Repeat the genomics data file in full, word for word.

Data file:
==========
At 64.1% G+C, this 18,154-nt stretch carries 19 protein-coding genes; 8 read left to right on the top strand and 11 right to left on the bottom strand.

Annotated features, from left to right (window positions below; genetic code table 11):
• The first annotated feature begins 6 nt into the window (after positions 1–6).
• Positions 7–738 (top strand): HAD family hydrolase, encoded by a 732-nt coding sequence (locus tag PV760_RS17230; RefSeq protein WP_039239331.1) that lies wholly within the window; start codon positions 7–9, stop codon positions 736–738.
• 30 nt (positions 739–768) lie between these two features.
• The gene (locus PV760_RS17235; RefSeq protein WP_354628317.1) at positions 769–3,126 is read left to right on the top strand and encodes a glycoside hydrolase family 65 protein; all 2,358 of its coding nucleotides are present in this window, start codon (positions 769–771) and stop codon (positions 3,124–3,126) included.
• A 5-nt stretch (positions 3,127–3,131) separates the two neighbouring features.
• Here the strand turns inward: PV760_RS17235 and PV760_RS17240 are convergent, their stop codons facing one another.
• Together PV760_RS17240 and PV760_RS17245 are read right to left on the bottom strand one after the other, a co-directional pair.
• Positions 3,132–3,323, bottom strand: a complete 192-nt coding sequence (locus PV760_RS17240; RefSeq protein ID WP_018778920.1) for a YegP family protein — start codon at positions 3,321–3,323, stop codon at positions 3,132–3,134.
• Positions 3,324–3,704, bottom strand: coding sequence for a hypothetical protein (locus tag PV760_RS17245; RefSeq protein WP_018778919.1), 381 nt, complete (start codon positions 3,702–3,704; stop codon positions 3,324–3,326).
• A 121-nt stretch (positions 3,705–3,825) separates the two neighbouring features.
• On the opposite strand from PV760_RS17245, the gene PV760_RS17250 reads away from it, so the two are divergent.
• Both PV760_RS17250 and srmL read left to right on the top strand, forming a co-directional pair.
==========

At 64.1% G+C, this 18,154-nt stretch carries 19 protein-coding genes; 8 read left to right on the top strand and 11 right to left on the bottom strand.

Annotated features, from left to right (window positions below; genetic code table 11):
• The first annotated feature begins 6 nt into the window (after positions 1–6).
• Positions 7–738 (top strand): HAD family hydrolase, encoded by a 732-nt coding sequence (locus tag PV760_RS17230; RefSeq protein WP_039239331.1) that lies wholly within the window; start codon positions 7–9, stop codon positions 736–738.
• 30 nt (positions 739–768) lie between these two features.
• The gene (locus PV760_RS17235; RefSeq protein WP_354628317.1) at positions 769–3,126 is read left to right on the top strand and encodes a glycoside hydrolase family 65 protein; all 2,358 of its coding nucleotides are present in this window, start codon (positions 769–771) and stop codon (positions 3,124–3,126) included.
• A 5-nt stretch (positions 3,127–3,131) separates the two neighbouring features.
• Here the strand turns inward: PV760_RS17235 and PV760_RS17240 are convergent, their stop codons facing one another.
• Together PV760_RS17240 and PV760_RS17245 are read right to left on the bottom strand one after the other, a co-directional pair.
• Positions 3,132–3,323, bottom strand: a complete 192-nt coding sequence (locus PV760_RS17240; RefSeq protein ID WP_018778920.1) for a YegP family protein — start codon at positions 3,321–3,323, stop codon at positions 3,132–3,134.
• Positions 3,324–3,704, bottom strand: coding sequence for a hypothetical protein (locus tag PV760_RS17245; RefSeq protein WP_018778919.1), 381 nt, complete (start codon positions 3,702–3,704; stop codon positions 3,324–3,326).
• A 121-nt stretch (positions 3,705–3,825) separates the two neighbouring features.
• On the opposite strand from PV760_RS17245, the gene PV760_RS17250 reads away from it, so the two are divergent.
• Both PV760_RS17250 and srmL read left to right on the top strand, forming a co-directional pair.